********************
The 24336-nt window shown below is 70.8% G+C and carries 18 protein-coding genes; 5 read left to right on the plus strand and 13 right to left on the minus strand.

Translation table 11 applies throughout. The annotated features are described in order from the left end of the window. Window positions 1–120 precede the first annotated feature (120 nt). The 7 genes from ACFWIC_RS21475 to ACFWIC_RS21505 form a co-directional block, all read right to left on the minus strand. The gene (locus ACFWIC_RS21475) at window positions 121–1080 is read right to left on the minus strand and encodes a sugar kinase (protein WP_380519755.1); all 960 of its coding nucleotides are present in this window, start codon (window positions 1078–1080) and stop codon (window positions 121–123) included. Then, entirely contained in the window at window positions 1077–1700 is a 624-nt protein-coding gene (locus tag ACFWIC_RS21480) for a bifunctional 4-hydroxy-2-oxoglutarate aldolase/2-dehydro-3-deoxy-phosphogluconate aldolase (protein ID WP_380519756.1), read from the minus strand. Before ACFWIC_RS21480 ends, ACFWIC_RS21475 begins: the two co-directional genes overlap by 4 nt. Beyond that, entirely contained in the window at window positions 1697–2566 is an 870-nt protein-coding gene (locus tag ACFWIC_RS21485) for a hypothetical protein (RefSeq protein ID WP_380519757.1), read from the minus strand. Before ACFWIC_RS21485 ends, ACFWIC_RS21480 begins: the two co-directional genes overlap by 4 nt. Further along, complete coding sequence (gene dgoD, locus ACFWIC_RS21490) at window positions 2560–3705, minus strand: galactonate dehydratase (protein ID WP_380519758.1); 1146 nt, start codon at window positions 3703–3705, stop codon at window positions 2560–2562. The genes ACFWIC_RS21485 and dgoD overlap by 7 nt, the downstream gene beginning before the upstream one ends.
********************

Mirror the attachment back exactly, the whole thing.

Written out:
The 24336-nt window shown below is 70.8% G+C and carries 18 protein-coding genes; 5 read left to right on the plus strand and 13 right to left on the minus strand.

Translation table 11 applies throughout. The annotated features are described in order from the left end of the window. Window positions 1–120 precede the first annotated feature (120 nt). The 7 genes from ACFWIC_RS21475 to ACFWIC_RS21505 form a co-directional block, all read right to left on the minus strand. The gene (locus ACFWIC_RS21475) at window positions 121–1080 is read right to left on the minus strand and encodes a sugar kinase (protein WP_380519755.1); all 960 of its coding nucleotides are present in this window, start codon (window positions 1078–1080) and stop codon (window positions 121–123) included. Then, entirely contained in the window at window positions 1077–1700 is a 624-nt protein-coding gene (locus tag ACFWIC_RS21480) for a bifunctional 4-hydroxy-2-oxoglutarate aldolase/2-dehydro-3-deoxy-phosphogluconate aldolase (protein ID WP_380519756.1), read from the minus strand. Before ACFWIC_RS21480 ends, ACFWIC_RS21475 begins: the two co-directional genes overlap by 4 nt. Beyond that, entirely contained in the window at window positions 1697–2566 is an 870-nt protein-coding gene (locus tag ACFWIC_RS21485) for a hypothetical protein (RefSeq protein ID WP_380519757.1), read from the minus strand. Before ACFWIC_RS21485 ends, ACFWIC_RS21480 begins: the two co-directional genes overlap by 4 nt. Further along, complete coding sequence (gene dgoD, locus ACFWIC_RS21490) at window positions 2560–3705, minus strand: galactonate dehydratase (protein ID WP_380519758.1); 1146 nt, start codon at window positions 3703–3705, stop codon at window positions 2560–2562. The genes ACFWIC_RS21485 and dgoD overlap by 7 nt, the downstream gene beginning before the upstream one ends.